Mortgage rates came down for the third straight week, as the decline in consumer confidence and home prices kept a lid on economic growth, Freddie Mac and Bankrate.com reported today in their weekly surveys.

In Freddie Mac’s survey, the 30-year fixed-rate mortgage fell to an average 6.14 percent this week, down from 6.18 percent a week ago, and is at its lowest level since late January when the rate averaged 6.12 percent, Freddie Mac said.

The 15-year fixed-rate mortgage this week approached a 10-month low, as the average fell to 5.87 percent from 5.91 percent last week. It averaged 5.81 percent during the first week of February 2006.

Points, which are fees charged by lenders for loan processing expressed as a percent of the loan, averaged 0.4 on the 30- and 15-year loans.

The five-year Treasury-indexed hybrid adjustable-rate mortgage (ARM) averaged 5.95 percent this week, with an average 0.5 point, down from 5.99 percent last week. The one-year Treasury-indexed ARM averaged 5.46 percent, with an average 0.5 point, down from last week when it averaged 5.49 percent.

“Mortgage rates drifted lower this week, bringing long-term rates to levels below those of this time last year,” said Frank Nothaft, Freddie Mac vice president and chief economist. “Mortgage applications for home purchase in November have remained healthy, due largely because of the drop in mortgage rates and a softening in home prices in some areas.”

In Bankrate.com’s survey, mortgage rates fell further this week, with the average 30-year fixed rate now at 6.17 percent, matching a low last seen on Jan. 25. According to Bankrate.com, the 30-year mortgages had an average of 0.3 discount and origination points.

The average 15-year fixed-rate mortgage, popular for refinancing, retreated to 5.91 percent, Bankrate.com reported. On larger loans, the average jumbo 30-year fixed rate slid to 6.41 percent. Adjustable-rate loans were mixed, with the average 5/1 ARM dropping from 6.11 percent to 6.01 percent and the average one-year ARM increasing to 5.9 percent.

Bankrate.com said evidence of weaker economic growth helped push mortgage rates lower once again. Weakness in orders for durable goods, consumer confidence and home prices lured investors into bonds as a safe haven amid slower economic growth, sending bond yields — which mortgage rates are tied to — lower. Fed Chairman Ben Bernanke’s comments on the possibility of resurgent inflation also contributed to lower bond yields, as a vigilant Fed helps quell the inflation fears of bond investors.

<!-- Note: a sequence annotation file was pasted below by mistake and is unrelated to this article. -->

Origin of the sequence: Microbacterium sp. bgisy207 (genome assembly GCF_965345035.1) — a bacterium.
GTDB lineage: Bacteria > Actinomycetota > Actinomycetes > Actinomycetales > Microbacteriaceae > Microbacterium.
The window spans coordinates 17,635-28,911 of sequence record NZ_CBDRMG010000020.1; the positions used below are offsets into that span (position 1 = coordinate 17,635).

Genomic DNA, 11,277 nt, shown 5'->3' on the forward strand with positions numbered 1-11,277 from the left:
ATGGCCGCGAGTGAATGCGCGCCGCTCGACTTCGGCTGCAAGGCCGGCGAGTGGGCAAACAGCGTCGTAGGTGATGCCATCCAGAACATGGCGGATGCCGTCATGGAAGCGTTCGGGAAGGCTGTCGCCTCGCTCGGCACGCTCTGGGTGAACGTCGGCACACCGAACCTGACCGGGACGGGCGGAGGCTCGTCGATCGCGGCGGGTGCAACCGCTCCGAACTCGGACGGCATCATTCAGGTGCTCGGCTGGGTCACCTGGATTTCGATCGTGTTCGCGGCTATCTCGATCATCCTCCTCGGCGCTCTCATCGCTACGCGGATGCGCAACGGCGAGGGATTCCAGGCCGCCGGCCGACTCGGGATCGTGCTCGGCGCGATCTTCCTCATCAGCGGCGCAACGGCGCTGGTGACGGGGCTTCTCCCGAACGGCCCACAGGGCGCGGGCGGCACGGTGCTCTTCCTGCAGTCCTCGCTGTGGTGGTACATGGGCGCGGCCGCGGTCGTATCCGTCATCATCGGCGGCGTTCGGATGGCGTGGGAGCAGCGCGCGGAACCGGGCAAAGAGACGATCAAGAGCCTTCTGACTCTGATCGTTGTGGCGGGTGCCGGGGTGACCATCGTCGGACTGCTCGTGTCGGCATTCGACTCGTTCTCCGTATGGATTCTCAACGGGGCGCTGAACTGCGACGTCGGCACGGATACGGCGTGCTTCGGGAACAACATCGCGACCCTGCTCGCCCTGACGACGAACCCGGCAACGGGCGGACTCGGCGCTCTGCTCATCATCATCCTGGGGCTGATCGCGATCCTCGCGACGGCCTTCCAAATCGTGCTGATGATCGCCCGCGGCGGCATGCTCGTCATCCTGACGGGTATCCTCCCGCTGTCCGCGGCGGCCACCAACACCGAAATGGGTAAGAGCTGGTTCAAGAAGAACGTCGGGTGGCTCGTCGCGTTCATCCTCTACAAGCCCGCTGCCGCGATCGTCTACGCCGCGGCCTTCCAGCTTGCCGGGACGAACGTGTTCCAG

Fixed mortgage rates are sharply lower than five months ago, when rates were flirting with 7 percent, according to Bankrate.com. At that time, the average 30-year fixed mortgage rate peaked at 6.93 percent, meaning that the monthly payment on a loan of $165,000 was $1,090. With the average 30-year fixed rate now 6.17 percent, the same loan originated today would carry a monthly payment of $1,007.

The following is a sampling of Bankrate.com’s average 30-year-mortgage interest rates this week in some U.S. metropolitan areas:

New York – 6.14 percent with 0.06 point

Los Angeles – 6.23 percent with 0.4 point

Chicago – 6.3 percent with 0.06 point

San Francisco – 6.16 percent with 0.43 point

Philadelphia – 6.06 percent with 0.44 point

Detroit – 6.17 percent with 0.2 point

Boston – 6.32 percent with 0.11 point

Houston – 6.18 percent with 0.46 point

Dallas – 6.16 percent with 0.41 point

Washington, D.C. – 6.06 percent with 0.53 point

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